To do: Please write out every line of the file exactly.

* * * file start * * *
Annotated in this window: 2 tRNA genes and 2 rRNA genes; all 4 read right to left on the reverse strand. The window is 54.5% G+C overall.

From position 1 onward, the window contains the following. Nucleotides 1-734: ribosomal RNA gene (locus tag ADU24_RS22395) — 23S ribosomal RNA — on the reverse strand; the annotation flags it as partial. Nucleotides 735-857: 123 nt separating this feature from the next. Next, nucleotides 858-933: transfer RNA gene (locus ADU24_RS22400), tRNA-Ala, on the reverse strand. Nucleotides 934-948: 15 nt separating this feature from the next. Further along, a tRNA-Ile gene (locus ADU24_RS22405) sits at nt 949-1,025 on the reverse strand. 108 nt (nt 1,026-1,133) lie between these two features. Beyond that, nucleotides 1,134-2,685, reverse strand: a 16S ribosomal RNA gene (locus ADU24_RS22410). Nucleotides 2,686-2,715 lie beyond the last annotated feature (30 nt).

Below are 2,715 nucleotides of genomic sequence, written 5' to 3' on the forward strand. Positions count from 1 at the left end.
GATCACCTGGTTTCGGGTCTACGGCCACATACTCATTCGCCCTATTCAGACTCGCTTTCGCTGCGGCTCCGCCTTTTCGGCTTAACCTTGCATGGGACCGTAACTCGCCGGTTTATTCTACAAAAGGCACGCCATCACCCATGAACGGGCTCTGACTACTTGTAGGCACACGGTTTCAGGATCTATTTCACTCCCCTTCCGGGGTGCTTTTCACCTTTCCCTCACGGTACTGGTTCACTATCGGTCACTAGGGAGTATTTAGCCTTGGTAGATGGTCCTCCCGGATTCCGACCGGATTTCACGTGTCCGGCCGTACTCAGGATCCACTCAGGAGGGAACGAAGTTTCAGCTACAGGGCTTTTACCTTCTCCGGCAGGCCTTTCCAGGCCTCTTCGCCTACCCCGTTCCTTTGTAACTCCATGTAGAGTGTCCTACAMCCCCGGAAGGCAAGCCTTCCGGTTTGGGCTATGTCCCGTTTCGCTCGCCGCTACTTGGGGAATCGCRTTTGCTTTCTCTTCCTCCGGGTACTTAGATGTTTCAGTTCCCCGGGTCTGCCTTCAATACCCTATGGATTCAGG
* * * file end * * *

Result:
Annotated in this window: 2 tRNA genes and 2 rRNA genes; all 4 read right to left on the reverse strand. The window is 54.5% G+C overall.

From position 1 onward, the window contains the following. Nucleotides 1-734: ribosomal RNA gene (locus tag ADU24_RS22395) — 23S ribosomal RNA — on the reverse strand; the annotation flags it as partial. Nucleotides 735-857: 123 nt separating this feature from the next. Next, nucleotides 858-933: transfer RNA gene (locus ADU24_RS22400), tRNA-Ala, on the reverse strand. Nucleotides 934-948: 15 nt separating this feature from the next. Further along, a tRNA-Ile gene (locus ADU24_RS22405) sits at nt 949-1,025 on the reverse strand. 108 nt (nt 1,026-1,133) lie between these two features. Beyond that, nucleotides 1,134-2,685, reverse strand: a 16S ribosomal RNA gene (locus ADU24_RS22410). Nucleotides 2,686-2,715 lie beyond the last annotated feature (30 nt).

Below are 2,715 nucleotides of genomic sequence, written 5' to 3' on the forward strand. Positions count from 1 at the left end.
GATCACCTGGTTTCGGGTCTACGGCCACATACTCATTCGCCCTATTCAGACTCGCTTTCGCTGCGGCTCCGCCTTTTCGGCTTAACCTTGCATGGGACCGTAACTCGCCGGTTTATTCTACAAAAGGCACGCCATCACCCATGAACGGGCTCTGACTACTTGTAGGCACACGGTTTCAGGATCTATTTCACTCCCCTTCCGGGGTGCTTTTCACCTTTCCCTCACGGTACTGGTTCACTATCGGTCACTAGGGAGTATTTAGCCTTGGTAGATGGTCCTCCCGGATTCCGACCGGATTTCACGTGTCCGGCCGTACTCAGGATCCACTCAGGAGGGAACGAAGTTTCAGCTACAGGGCTTTTACCTTCTCCGGCAGGCCTTTCCAGGCCTCTTCGCCTACCCCGTTCCTTTGTAACTCCATGTAGAGTGTCCTACAMCCCCGGAAGGCAAGCCTTCCGGTTTGGGCTATGTCCCGTTTCGCTCGCCGCTACTTGGGGAATCGCRTTTGCTTTCTCTTCCTCCGGGTACTTAGATGTTTCAGTTCCCCGGGTCTGCCTTCAATACCCTATGGATTCAGG